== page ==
Thomas R. Finneran is a principal consultant for the IDennedy Project.

He has proposed an approach to use the Organization for the Advancement of Structured Information Standards (OASIS) UML Standard for privacy analysis. He was a consultant for over 25 years for CIBER, Inc. He has acquired over 25 years of experience in the field of information technology. His strengths include enterprise (including data, information, knowledge, business, and application) architecture, business and data analysis, UML object analysis and design, logical data modeling, database systems design and analysis, information resource management methodologies, CASE and metadata repository tools, project management, and computer law. He is experienced in almost all application system areas, including real-time data collection systems, inventory control, sales and order processing, personnel, all types of financial systems, the use of expert systems, and project management systems. He has developed and taught training courses in the areas of use cases, relational concepts, strategic data planning, logical data modeling, and the utilization of CASE tools, among others. He is also an experienced intellectual property patent lawyer. For various companies, he has held such titles as director, MIS; manager, corporate data strategy; manager, data administration; managing consultant; manager, standards and education; and systems designer. These companies include the Standard Oil Company, Corning Glass Works, ITT, ADR, and the U.S. Navy. In addition, he was vice president and general counsel of TOMARK, Inc., the developer of the highly successful ABEND-AID software package. He has a bachelor of arts (Ohio State University), a master’s of business administration (Roosevelt University), and a juris doctor’s degree (Cleveland State). He is a member of the bar of the U.S. Supreme Court and a member of the bar of Ohio, New Jersey, Connecticut and a member of the Patent Bar. His published papers include:Enterprise Architecture: What and Why (www.tdan.com/i007ht03.htm); Enterprise Architecture: The What’s and How’s (www.tdan.com/i018ht02.htm); A Component-Based Knowledge Management System (www.tdan.com/i009hy04.htm); A Best Practices Assessment (www.tdan.com/i012ht04.htm); E-Biz Metrics (www.tdan.com/i014hy03.htm); Doing .Net Right: Looking at the Critical Success Factors (www.tdan.com/i020hy04.htm); “Data Deliverables”, Database Management (Auerbach Press) (1990);“Business Analysis for Database Design” (Datamation, Nov. 1977)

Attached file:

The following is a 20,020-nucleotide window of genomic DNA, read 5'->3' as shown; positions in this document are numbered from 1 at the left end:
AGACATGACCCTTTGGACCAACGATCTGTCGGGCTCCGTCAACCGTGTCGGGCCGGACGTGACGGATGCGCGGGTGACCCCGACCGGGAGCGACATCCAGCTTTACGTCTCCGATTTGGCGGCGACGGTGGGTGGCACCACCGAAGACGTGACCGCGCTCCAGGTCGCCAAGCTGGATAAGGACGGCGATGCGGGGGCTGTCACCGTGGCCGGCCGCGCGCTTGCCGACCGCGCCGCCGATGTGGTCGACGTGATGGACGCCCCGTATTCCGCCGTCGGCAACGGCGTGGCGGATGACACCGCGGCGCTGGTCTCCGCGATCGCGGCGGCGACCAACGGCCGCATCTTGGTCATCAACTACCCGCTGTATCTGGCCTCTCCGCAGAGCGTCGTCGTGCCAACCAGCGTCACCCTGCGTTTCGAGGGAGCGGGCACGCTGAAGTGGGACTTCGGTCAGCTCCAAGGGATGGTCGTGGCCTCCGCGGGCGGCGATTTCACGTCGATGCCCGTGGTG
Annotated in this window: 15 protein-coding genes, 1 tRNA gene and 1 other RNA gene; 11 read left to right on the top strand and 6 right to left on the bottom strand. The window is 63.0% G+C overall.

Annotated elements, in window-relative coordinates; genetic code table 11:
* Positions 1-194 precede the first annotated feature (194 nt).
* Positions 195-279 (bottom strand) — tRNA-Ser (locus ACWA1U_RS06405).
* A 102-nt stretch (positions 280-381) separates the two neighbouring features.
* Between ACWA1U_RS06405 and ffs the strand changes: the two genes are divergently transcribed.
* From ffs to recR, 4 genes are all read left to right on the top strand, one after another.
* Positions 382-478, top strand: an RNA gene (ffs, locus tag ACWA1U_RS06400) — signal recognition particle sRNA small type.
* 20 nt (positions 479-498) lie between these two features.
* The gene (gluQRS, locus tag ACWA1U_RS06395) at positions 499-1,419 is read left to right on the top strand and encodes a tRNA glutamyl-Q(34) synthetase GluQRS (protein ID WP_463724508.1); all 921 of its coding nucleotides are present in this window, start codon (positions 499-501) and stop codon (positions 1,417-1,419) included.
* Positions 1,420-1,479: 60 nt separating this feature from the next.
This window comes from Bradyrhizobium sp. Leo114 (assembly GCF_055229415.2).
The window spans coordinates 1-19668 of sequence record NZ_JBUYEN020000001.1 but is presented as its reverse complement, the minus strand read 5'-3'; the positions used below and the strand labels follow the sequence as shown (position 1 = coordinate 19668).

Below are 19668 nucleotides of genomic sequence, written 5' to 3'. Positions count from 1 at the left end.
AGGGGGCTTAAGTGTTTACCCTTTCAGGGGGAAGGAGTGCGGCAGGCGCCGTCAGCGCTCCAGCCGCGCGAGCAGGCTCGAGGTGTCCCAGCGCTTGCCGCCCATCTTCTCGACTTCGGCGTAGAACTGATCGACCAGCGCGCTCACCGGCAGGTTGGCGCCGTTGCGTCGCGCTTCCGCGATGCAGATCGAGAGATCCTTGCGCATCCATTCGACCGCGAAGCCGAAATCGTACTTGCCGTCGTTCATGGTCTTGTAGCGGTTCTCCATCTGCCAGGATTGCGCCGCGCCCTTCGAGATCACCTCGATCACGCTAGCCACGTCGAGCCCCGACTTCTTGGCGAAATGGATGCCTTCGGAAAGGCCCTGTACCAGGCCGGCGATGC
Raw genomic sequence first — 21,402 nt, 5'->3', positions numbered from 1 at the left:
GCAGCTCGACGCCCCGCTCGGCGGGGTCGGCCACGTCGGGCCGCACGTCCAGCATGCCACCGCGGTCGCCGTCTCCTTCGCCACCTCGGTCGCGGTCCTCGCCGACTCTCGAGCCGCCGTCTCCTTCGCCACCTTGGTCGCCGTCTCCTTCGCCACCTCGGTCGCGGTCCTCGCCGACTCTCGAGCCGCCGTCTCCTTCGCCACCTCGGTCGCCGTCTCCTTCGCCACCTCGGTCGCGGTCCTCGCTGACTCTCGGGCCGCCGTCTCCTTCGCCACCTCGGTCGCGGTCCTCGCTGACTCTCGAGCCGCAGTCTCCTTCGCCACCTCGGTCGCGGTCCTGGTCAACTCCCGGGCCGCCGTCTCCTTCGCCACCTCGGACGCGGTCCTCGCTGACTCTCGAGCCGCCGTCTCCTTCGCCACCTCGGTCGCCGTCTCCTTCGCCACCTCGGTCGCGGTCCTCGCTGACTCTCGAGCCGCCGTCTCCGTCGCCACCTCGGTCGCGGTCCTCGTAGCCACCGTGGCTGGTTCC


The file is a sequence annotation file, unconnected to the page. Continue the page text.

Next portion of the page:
Michelle Dennedy, Jonathan Fox & Tom Finneran (2014). About the Authors. In The Privacy Engineer’s Manifesto Getting from Policy to Code to QA to Value (pp. xvii-xix). Berkeley: Apress Disponible en: https://link.springer.com/book/10.1007/978-1-4302-6356-2#toc


Archivo:2014 Book ThePrivacyEngineerSManifesto.pdf




Primera edición: Michelle Dennedy, Jonathan Fox & Tom Finneran (2014). A Privacy Engineer’s Manifesto. In The Privacy Engineer’s Manifesto Getting from Policy to Code to QA to Value (pp. 315-317). Berkeley: Apress.

URL: https://link.springer.com/book/10.1007/978-1-4302-6356-2

Wayback Machine: https://web.archive.org/web/20190320130337/https://link.springer.com/book/10.1007/978-1-4302-6356-2